Can I Learn To Meditate, If I Haven’t By Now?

the Hindu deity Ganesha

I overheard a friend, recently, ask the question above.

At the age of 76, this woman has accomplished more than many could achieve in several incarnations. Through it all, she remains a very conscious, conscientious mind; an individual who considers her place in the world and how her role can impact and affect those around her. She also has an uncanny knack for articulating stunningly profound questions, like this one.

As a practicing Zen Buddhist and a classically trained yogi (20+ years), I frequently get asked, “How do I…?” questions when it comes to meditation and introspection.

Buddhism, among other things, focuses on one’s self-awareness and interconnectedness; it helps develop stillness of the mind. And it uses meditation as a tool to facilitate that stillness.

So often, when someone says the word, ‘meditate,’ people automatically conjure images of shaven-headed monks in saffron robes, chanting Om Shanti in resounding unison.

But what you may not realize is that meditation can take just about any form of activity — or inactivity — that helps calm the mind. Take walking meditation, for example. Zen Buddhist monks often practice walking meditation as a part of their daily practice. The slow, purposeful walking combines with a concentration on each muscle used to take a single step and the breath required to complete that simple movement.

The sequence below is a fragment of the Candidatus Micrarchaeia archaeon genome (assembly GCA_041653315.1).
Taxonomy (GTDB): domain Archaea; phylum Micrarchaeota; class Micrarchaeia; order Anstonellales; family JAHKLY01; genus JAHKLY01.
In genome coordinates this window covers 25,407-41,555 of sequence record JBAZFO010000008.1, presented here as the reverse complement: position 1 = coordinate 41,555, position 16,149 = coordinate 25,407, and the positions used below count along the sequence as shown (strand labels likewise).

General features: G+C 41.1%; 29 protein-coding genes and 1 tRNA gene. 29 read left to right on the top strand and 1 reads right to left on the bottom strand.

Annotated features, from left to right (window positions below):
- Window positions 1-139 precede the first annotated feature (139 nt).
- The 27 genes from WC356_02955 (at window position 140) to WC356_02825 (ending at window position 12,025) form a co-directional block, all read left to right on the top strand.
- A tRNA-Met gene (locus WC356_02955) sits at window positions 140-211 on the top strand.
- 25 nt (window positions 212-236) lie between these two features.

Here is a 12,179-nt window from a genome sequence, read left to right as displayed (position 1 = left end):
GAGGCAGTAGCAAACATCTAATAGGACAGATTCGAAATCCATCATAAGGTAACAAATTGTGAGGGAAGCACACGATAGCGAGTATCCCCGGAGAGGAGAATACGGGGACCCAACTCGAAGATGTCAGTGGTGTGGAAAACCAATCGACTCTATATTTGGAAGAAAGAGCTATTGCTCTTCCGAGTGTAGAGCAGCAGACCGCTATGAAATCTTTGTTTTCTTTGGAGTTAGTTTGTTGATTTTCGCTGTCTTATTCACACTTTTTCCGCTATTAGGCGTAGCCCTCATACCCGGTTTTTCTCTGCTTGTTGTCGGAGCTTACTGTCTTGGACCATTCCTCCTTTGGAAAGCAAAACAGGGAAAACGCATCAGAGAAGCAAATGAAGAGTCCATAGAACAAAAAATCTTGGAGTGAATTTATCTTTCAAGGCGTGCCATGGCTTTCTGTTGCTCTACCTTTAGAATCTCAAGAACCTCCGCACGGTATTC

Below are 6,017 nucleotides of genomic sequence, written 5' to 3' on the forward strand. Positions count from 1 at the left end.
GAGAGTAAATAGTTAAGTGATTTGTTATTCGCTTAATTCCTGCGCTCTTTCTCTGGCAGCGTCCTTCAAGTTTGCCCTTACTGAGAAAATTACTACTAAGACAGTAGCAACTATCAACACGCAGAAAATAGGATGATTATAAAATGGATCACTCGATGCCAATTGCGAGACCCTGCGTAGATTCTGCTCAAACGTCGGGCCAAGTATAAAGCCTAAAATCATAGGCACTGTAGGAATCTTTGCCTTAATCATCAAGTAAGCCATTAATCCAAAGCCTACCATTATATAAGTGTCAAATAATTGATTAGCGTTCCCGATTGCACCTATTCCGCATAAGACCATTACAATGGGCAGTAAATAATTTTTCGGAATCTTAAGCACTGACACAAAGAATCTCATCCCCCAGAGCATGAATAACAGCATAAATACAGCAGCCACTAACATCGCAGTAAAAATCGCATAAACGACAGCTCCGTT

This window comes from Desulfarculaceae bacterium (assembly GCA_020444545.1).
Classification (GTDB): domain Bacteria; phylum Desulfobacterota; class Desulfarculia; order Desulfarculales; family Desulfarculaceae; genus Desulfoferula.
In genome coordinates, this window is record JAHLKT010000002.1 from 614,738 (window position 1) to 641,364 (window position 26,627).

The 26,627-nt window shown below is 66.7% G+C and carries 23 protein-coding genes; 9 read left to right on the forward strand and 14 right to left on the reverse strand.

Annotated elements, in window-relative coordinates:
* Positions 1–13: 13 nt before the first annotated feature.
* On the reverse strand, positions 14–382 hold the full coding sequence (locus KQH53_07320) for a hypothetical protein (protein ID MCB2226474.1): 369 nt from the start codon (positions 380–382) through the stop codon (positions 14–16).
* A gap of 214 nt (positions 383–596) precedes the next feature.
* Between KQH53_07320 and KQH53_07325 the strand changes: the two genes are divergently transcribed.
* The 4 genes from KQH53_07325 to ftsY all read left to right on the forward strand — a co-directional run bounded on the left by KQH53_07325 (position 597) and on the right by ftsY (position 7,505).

It all comes down to your breath; breath is life

When you begin to look at meditation that way, you might find you already have something that fits the bill. Do you cross-stitch? Knit? That focused attention stills the mind. Do you run? The discipline of running possesses many of meditative characteristics shared with walking meditation. What about acting? An actress or actor preparing for their role will often go through a meditative process to create their character. Even washing dishes can help to focus the mind and calm the spirit. In fact, it’s often our simplest actions — those little everyday occurrences — that we can use to help calm our senses and still our mind.

The next time you’re in a lineup or find yourself stuck in a waiting room, try this on for size:

Start with your toes. Slowly, intentionally, tense, and release your toe and foot muscles one by one. (You might be surprised to find this more of a challenge than originally expected.) Do this gently, remember, this isn’t a workout. You want to use the slightest amount of tension, just enough to help become aware of each muscle group in your foot. And remember to breathe. Slow, steady inhalations and exhalations will help you concentrate.